Cruz Azul, Liga MX champion! What a first title in 24 years means for the club and 'cruzazulear'

History was made in Liga MX on Sunday night, when Cruz Azul beat Santos Laguna 2-1 on aggregate to claim the Guardianes 2021 season title. It was the club's ninth in all, but the first in 24 years, a period in which Los Azules have come to be known for its misfortune.

And so this win, which was achieved in front of the first crowd inside Estadio Azteca for over a year, not only gave Cruz Azul chance to celebrate in front of fans, but also provided catharsis for a club that had lost its previous six league finals.

- Stream Futbol Americas' reaction to Cruz Azul's triumph on ESPN+ (U.S. only)

The end of cruzazulear?

To cruzazulear means, in essence, to muck up a sure thing on the pitch and the term has become common parlance in Mexico due to Cruz Azul's aforementioned failures to win a title.

Indeed, the term is so widespread that it has entered the Royal Spanish Academy of Language's radar within its word observatory. And, though it has gone on to describe when other teams snatch defeat from the jaws of victory, the term has remained firmly identified with the club that was its inspiration.

Following Cruz Azul's stunning elimination in the Guardianes 2020 semifinals against Pumas, when it contrived to go out even after racking up a 4-0 advantage in the first leg, singer Eden Munoz penned "La Cruzazulie Contigo" ("I Cruz Azuled it with you") to describe a failed romantic relationship.

Now that Cruz Azul has finally seen a championship result through, it seems fair to assume the strength and usage of the term itself will subside -- and probably lift the team in ESPN's Soccer Misery Index -- but such has been its legacy that perhaps only a string of titles would succeed in vanquishing cruzazulear for good.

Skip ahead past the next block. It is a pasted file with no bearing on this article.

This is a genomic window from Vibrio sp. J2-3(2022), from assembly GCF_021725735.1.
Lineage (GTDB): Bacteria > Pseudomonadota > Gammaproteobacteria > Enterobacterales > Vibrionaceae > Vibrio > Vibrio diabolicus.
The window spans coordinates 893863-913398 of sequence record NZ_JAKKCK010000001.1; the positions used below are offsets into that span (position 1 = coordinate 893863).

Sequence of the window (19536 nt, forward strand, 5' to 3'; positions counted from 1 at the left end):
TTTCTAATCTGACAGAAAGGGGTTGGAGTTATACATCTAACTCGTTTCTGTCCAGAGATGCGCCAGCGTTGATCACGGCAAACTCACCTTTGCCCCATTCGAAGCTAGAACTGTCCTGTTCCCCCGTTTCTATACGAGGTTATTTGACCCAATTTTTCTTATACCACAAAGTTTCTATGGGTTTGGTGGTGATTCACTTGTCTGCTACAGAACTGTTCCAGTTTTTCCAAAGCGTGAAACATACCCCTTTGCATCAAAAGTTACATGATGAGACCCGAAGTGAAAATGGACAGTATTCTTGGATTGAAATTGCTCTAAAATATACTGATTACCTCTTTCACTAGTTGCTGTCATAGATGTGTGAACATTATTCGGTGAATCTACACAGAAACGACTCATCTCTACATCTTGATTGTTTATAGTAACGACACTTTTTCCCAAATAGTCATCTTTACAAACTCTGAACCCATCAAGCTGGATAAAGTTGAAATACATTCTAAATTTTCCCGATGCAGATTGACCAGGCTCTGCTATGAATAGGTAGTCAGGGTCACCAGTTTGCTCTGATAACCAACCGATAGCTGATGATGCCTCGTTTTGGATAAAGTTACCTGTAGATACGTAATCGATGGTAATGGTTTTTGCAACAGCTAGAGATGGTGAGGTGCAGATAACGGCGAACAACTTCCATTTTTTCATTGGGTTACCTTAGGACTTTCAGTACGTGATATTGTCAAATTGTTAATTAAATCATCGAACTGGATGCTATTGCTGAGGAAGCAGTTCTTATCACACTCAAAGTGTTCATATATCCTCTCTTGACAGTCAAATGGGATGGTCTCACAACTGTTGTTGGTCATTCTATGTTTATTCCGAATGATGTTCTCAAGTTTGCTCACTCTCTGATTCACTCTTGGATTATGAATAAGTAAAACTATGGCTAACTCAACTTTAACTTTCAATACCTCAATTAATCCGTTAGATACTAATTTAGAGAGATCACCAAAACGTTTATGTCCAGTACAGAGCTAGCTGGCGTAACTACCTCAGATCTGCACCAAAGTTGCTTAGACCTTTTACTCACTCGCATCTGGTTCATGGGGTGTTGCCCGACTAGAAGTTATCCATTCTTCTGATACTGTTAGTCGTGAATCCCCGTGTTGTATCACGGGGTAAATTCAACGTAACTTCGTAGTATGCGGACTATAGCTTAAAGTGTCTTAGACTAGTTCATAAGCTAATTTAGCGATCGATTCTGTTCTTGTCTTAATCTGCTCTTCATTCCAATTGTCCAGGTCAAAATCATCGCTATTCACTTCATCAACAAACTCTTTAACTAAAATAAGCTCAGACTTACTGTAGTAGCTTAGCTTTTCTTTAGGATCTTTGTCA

The long and winding road

How long has it been since Cruz Azul could celebrate? Well, back in 1997, the No. 1 movie at the box office in the United States was "Flubber," the family-friendly comedy starring Robin Williams that went on to gross over $178 million worldwide. Meanwhile, Elton John's tribute for Princess Diana, "Candle in the Wind," topped the pop music charts.

As for Liga MX, 1997 saw former Real Madrid star Emilio Butragueno suit up for now-defunct Celaya, while Tigres, who recently made a splash by signing former Marseille forward Florian Thauvin, celebrated promotion after a year in the second division.

Then and now for Reynoso, Pérez

Manager Juan Reynoso made history as Cruz Azul's first foreign-born manager to win Liga MX on Sunday, a fact made even more satisfying for fans due to the Peruvian serving as a bookmark of sorts for the team's last two titles.

As club captain, Reynoso lifted the trophy in 1997. Also on that squad was Oscar Perez, then a 24-year-old getting his first taste as Cruz Azul's first-choice goalkeeper. After retiring in 2019 at the age of 46, Pérez took a role as the club's goalkeeping instructor.

Corona finally gets his crown

In a career spanning nearly two decades, Cruz Azul goalkeeper Jose de Jesus Corona had won nearly everything in the Mexican game, including Copa MX, Supercup, CONCACAF Champions League and Leagues Cup. Further, as a member of Mexico's national team, Corona has a Gold Cup title, a Pan American Games first-place finish, and was part of arguably El Tri's biggest triumph, gold at the 2012 Olympics.

But the 40-year-old had never won a Liga MX title, despite several opportunities. On Sunday, he finally filled in his resume and, like Reynoso 24 years prior, Corona fulfilled his duties as captain by raising the trophy in front of a raucous crowd.

Another unlikely champion

Though it finished first during the Guardianes' 2021 regular season with an astounding 41 points from 17 games, Cruz Azul's place in the history books was far from a certainty, considering its own history and Liga MX's infamous unpredictability in the playoff stage.

As such, Cruz Azul certainly deserves a place alongside the other clubs that shocked the football world in 2021, joining the likes of Lille (France), Atletico Madrid (Spain), Sporting Lisbon (Portugal) and Villarreal (UEFA Europa League) as unfancied teams that went all the way.